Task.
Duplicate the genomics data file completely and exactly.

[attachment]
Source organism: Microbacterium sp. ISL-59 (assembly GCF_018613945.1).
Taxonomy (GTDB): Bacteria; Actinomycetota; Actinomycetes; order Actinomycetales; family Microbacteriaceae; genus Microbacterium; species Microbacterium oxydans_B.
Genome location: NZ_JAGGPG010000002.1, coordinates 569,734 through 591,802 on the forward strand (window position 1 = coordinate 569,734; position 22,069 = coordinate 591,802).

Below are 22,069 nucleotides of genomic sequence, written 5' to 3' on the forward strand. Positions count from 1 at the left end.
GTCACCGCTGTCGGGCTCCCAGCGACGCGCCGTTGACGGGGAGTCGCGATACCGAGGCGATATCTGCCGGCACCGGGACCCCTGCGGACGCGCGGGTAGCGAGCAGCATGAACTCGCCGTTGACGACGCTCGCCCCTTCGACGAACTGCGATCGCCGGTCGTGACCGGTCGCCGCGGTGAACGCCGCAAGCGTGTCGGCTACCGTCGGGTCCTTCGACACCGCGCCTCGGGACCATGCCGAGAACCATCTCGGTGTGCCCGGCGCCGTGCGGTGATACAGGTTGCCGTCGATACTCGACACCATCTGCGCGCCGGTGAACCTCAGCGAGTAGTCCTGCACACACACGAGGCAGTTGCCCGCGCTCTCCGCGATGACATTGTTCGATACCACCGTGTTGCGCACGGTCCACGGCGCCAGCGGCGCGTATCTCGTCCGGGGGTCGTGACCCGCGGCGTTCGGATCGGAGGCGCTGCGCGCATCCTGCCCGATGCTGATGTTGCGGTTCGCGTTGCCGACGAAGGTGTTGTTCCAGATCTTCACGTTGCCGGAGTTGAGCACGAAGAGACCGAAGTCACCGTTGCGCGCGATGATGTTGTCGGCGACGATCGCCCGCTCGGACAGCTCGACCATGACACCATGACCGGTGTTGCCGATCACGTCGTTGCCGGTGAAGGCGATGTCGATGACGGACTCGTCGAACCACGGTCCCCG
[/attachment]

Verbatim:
Source organism: Microbacterium sp. ISL-59 (assembly GCF_018613945.1).
Taxonomy (GTDB): Bacteria; Actinomycetota; Actinomycetes; order Actinomycetales; family Microbacteriaceae; genus Microbacterium; species Microbacterium oxydans_B.
Genome location: NZ_JAGGPG010000002.1, coordinates 569,734 through 591,802 on the forward strand (window position 1 = coordinate 569,734; position 22,069 = coordinate 591,802).

Below are 22,069 nucleotides of genomic sequence, written 5' to 3' on the forward strand. Positions count from 1 at the left end.
GTCACCGCTGTCGGGCTCCCAGCGACGCGCCGTTGACGGGGAGTCGCGATACCGAGGCGATATCTGCCGGCACCGGGACCCCTGCGGACGCGCGGGTAGCGAGCAGCATGAACTCGCCGTTGACGACGCTCGCCCCTTCGACGAACTGCGATCGCCGGTCGTGACCGGTCGCCGCGGTGAACGCCGCAAGCGTGTCGGCTACCGTCGGGTCCTTCGACACCGCGCCTCGGGACCATGCCGAGAACCATCTCGGTGTGCCCGGCGCCGTGCGGTGATACAGGTTGCCGTCGATACTCGACACCATCTGCGCGCCGGTGAACCTCAGCGAGTAGTCCTGCACACACACGAGGCAGTTGCCCGCGCTCTCCGCGATGACATTGTTCGATACCACCGTGTTGCGCACGGTCCACGGCGCCAGCGGCGCGTATCTCGTCCGGGGGTCGTGACCCGCGGCGTTCGGATCGGAGGCGCTGCGCGCATCCTGCCCGATGCTGATGTTGCGGTTCGCGTTGCCGACGAAGGTGTTGTTCCAGATCTTCACGTTGCCGGAGTTGAGCACGAAGAGACCGAAGTCACCGTTGCGCGCGATGATGTTGTCGGCGACGATCGCCCGCTCGGACAGCTCGACCATGACACCATGACCGGTGTTGCCGATCACGTCGTTGCCGGTGAAGGCGATGTCGATGACGGACTCGTCGAACCACGGTCCCCG